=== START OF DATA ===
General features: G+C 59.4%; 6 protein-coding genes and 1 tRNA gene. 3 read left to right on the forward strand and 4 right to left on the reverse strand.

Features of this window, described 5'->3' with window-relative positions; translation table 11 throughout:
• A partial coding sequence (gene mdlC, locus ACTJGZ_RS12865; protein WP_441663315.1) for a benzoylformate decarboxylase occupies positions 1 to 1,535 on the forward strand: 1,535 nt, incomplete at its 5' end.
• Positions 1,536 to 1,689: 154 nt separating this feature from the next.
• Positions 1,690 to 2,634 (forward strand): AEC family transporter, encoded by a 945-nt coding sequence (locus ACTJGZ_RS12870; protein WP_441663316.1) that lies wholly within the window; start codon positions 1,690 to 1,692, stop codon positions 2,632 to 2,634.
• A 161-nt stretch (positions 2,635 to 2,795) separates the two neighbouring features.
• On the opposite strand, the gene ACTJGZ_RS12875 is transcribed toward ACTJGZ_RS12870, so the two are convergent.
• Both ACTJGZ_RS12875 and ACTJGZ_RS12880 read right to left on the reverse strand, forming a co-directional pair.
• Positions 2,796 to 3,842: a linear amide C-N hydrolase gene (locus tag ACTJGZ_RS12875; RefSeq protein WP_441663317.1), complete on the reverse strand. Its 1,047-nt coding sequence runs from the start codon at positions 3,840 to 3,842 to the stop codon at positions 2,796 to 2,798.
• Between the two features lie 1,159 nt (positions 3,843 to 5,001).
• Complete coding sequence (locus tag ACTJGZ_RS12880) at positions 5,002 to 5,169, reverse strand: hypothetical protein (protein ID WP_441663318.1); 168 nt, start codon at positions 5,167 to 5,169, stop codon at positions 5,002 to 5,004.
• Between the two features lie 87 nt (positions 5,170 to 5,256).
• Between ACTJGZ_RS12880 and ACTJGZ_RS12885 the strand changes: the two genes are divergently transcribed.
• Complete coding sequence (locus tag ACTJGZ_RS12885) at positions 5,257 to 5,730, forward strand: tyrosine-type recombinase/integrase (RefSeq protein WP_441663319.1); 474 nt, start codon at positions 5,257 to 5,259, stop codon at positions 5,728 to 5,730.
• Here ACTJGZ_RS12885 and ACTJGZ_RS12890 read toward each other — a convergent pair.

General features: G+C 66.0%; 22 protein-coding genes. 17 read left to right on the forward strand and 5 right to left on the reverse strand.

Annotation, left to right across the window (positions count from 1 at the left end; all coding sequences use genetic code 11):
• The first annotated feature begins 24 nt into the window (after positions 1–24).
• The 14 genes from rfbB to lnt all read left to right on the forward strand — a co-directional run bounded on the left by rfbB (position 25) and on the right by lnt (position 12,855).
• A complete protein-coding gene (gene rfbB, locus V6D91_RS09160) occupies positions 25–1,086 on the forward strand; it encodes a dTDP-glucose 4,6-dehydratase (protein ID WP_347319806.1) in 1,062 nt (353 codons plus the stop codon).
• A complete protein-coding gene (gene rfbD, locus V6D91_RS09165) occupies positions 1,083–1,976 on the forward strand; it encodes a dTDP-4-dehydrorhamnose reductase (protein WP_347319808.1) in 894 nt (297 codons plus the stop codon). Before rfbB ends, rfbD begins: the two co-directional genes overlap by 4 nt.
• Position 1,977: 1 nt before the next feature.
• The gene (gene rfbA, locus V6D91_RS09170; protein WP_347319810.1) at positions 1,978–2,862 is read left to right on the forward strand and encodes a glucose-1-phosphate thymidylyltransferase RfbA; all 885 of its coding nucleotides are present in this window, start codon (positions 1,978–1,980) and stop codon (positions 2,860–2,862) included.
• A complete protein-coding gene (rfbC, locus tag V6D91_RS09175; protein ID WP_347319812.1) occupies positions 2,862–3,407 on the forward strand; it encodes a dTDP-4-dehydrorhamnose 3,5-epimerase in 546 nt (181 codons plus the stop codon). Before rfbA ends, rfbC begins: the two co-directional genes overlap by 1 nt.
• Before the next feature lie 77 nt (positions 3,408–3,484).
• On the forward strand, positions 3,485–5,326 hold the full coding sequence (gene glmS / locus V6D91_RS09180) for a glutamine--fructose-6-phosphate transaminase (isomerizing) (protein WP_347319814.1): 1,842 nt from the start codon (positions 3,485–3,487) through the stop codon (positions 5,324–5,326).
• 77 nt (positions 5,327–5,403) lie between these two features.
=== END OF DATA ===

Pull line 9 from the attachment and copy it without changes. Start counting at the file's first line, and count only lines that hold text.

• Positions 2,796 to 3,842: a linear amide C-N hydrolase gene (locus tag ACTJGZ_RS12875; RefSeq protein WP_441663317.1), complete on the reverse strand. Its 1,047-nt coding sequence runs from the start codon at positions 3,840 to 3,842 to the stop codon at positions 2,796 to 2,798.